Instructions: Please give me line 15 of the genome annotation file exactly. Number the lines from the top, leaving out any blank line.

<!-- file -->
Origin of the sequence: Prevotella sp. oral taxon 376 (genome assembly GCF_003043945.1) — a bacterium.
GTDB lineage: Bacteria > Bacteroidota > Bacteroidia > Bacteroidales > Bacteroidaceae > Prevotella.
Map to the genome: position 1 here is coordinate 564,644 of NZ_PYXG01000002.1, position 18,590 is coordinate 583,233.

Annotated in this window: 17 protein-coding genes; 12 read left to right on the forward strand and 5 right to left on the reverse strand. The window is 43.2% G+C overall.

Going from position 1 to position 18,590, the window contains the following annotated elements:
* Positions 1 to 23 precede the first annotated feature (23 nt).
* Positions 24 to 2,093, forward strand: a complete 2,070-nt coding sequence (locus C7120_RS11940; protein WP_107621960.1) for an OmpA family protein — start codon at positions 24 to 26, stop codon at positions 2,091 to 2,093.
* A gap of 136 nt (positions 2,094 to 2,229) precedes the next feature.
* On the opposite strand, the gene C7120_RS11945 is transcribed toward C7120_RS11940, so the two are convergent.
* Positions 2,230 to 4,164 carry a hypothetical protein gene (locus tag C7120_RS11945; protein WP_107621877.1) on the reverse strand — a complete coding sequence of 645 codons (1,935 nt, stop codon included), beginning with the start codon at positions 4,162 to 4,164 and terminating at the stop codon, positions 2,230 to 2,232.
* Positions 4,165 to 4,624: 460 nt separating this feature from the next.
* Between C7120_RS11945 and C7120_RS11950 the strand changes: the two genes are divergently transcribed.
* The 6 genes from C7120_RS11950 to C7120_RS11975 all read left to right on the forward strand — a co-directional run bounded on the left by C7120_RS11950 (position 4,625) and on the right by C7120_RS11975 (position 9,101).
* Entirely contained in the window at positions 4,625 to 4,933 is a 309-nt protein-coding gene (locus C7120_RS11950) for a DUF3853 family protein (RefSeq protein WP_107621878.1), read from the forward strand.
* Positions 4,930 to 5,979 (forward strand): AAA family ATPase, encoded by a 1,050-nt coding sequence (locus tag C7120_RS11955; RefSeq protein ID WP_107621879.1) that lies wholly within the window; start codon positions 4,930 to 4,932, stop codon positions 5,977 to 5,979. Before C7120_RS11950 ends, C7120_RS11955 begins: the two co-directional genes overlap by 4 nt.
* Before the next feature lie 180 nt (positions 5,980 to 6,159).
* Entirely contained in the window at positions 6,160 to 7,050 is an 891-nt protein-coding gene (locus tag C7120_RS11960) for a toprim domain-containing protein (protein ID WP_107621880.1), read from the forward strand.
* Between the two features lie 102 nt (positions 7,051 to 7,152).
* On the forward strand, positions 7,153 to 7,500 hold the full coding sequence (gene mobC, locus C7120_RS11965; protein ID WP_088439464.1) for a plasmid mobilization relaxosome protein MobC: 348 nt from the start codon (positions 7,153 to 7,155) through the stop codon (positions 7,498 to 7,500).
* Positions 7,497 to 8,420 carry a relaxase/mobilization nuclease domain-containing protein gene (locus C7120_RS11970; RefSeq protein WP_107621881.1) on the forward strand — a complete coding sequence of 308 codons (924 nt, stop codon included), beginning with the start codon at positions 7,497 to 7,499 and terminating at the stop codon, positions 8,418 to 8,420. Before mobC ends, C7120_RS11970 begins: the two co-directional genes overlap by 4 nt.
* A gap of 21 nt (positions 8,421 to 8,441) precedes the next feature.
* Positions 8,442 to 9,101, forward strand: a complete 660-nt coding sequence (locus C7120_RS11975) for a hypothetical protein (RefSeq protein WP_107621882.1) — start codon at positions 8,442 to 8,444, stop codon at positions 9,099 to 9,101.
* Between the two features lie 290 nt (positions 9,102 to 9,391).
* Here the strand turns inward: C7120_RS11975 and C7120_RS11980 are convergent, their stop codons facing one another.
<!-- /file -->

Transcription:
* Positions 4,930 to 5,979 (forward strand): AAA family ATPase, encoded by a 1,050-nt coding sequence (locus tag C7120_RS11955; RefSeq protein ID WP_107621879.1) that lies wholly within the window; start codon positions 4,930 to 4,932, stop codon positions 5,977 to 5,979. Before C7120_RS11950 ends, C7120_RS11955 begins: the two co-directional genes overlap by 4 nt.